An Appreciation of Bronson Arroyo

Bronson Arroyo is an accomplished musician.  But that’s not why you are reading this.  You are reading because you must like me and also because this writer has a certain affection for Bronson Arroyo, the pitcher.  Now, he won’t be remembered as one of the all-time greats nor as one of the best hurlers of his generation.  However, while his overall numbers may not jump out at you (130 wins, 120 losses, 4.19 ERA) there is no understating his value for the two teams he has pitched for during the bulk of his Major League career, the Boston Red Sox and the Cincinnati Reds.

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For instance, how many pitchers do you know that have thrown 200 innings or more seven out the past eight seasons?  I don’t know the exact number off the top of my head but I would venture to say it is not many.  The one year he didn’t hit the 200 inning mark was 2011 when he “only” threw 199.  In that span, Arroyo started 30 games or more in each of those seasons.  It could have been nine but he fell one short in 2004, the season the Red Sox won the World Series and  the year which he began to prove his worth as a pitcher both starting and relieving.  He has recorded double-digit victories in a season seven times.  As we continue through 2013, Arroyo is on pace for another 30 start, 200 inning, double-digit victory season.  With Cincinnati gunning for another postseason berth, it is worth noting that in his two starts for the Reds in the playoffs (2010 and 2012), he has given up only one earned run 12 1/3 innings.  He may not be on anyone’s list of top-flight pitchers but there is no mistaking the value and durability of Bronson Arroyo.

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This past Tuesday featured a serious brawl between the Arizona Diamondbacks and Los Angeles Dodgers.  If you want to see a video of it, click here.  Anyway, after all was said and done, LA’s Zack Greinke who was hit by the pitch in question was seen at first base chatting it up and even smiling with AZ first baseman Paul Goldschmidt.  Some may wonder why the two of them were so friendly such a short time after their respective teams became so heated.  Fans of these teams may also not like the fact that one of their guys is speaking or joking with the “enemy”.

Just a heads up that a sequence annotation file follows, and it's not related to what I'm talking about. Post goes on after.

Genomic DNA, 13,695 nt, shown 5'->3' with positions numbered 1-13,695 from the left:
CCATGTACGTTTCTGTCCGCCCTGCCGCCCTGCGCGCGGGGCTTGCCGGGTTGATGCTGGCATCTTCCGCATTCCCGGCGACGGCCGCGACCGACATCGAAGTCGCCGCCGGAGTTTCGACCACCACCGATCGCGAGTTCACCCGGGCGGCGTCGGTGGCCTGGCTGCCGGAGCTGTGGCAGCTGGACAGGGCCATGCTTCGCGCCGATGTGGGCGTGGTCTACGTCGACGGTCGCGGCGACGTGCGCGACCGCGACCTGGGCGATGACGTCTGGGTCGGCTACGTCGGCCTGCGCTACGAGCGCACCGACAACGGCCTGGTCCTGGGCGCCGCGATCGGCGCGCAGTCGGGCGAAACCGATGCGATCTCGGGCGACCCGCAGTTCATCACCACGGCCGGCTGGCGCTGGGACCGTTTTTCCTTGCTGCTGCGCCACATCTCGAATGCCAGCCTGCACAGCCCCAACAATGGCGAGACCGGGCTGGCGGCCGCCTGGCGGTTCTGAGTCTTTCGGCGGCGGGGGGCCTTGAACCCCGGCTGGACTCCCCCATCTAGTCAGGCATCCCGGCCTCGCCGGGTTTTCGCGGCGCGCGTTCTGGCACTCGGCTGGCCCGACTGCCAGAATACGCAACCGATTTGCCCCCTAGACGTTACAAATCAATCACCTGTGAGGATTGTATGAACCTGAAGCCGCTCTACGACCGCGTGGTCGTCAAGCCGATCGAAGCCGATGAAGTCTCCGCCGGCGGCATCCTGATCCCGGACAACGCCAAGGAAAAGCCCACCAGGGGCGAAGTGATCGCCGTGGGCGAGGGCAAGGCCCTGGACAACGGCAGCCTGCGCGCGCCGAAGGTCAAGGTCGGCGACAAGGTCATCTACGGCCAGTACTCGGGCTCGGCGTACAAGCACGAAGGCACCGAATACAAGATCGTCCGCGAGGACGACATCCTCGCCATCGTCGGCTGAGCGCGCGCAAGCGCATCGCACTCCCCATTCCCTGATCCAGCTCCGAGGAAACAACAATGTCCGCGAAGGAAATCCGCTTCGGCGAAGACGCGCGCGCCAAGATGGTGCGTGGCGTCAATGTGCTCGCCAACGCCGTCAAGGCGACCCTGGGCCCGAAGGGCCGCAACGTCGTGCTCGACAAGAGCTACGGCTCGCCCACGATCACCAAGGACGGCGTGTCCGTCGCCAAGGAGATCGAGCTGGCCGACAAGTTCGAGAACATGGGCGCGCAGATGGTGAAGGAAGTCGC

Truthfully, I don’t have a problem with the fraternization of players on the field.  I know that many fans and older players have an issue with it but I find it refreshing that guys that can compete so hard against one another and then are able to turn off the intensity when the time is right.  We see enough fighting in our daily lives from politicians duking it out on issues both locally and nationally as well as the day-to-day reports of shootings, muggings and every other crime that fills up a police blotter.  We always tell kids that sports are just games and attending sporting events is a way to get away from any problems that we may have.  It is nice to see that professional athletes who earn their living trying to beat their opponents into submission can also show a softer side on their field of play.   Talking or joking with the opposition doesn’t make them any less intense or passionate about winning.  It just make them realistic and human. 

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At 23-44, the Houston Astros are headed for another long season.  However, there have been some glimpses of what promises to be better days for the young squad led by first year manager Bo Porter.  Recently, the club swept four games from the Los Angeles Angels in Anaheim.  Catcher Jason Castro has put together a nice season with 8 HR’s, 20 RBI’s and a .266 batting average.  Jose Altuve has once again been playing a solid second base and is hitting nearly .300.  1B/DH Chris Carter, despite his high strikeout total has 13 home runs.   Porter has been doing a tremendous job with a club that basically has been ticketed for its third straight 100-loss season. 

The pitching is what has caught my attention.  For such a bad team and playing in hitter-friendly Minute Maid Park, two starters have ERA’s under 4.00.  Bud Norris leads the team with 5 wins and a 3.47 ERA and tops out at 95 on the gun.  Jordan Lyles has a 3.48 ERA and dominated the Seattle Mariners on Wednesday, fanning 10 over seven innings while not allowing a run.  Lucas Harrell has struggled at times but he still is one of my favorite pitchers because he doesn’t fool around on the mound.  He has given up only one earned run over his last two starts covering a span of 14 innings.   Hopefully, the organization can get number one overall pick Mark Appel signed quickly and possibly see him in Houston by 2014.

The Astros will give some contenders fits as the playoff push begins.  Their goal will be not to lose 100 games and have their young talent to mature at the big league level.  This is a franchise that is heading in the right direction.

  Follow me on Twitter @ltj41 and covering the Arizona Diamondbacks at www.venomstrikes.com

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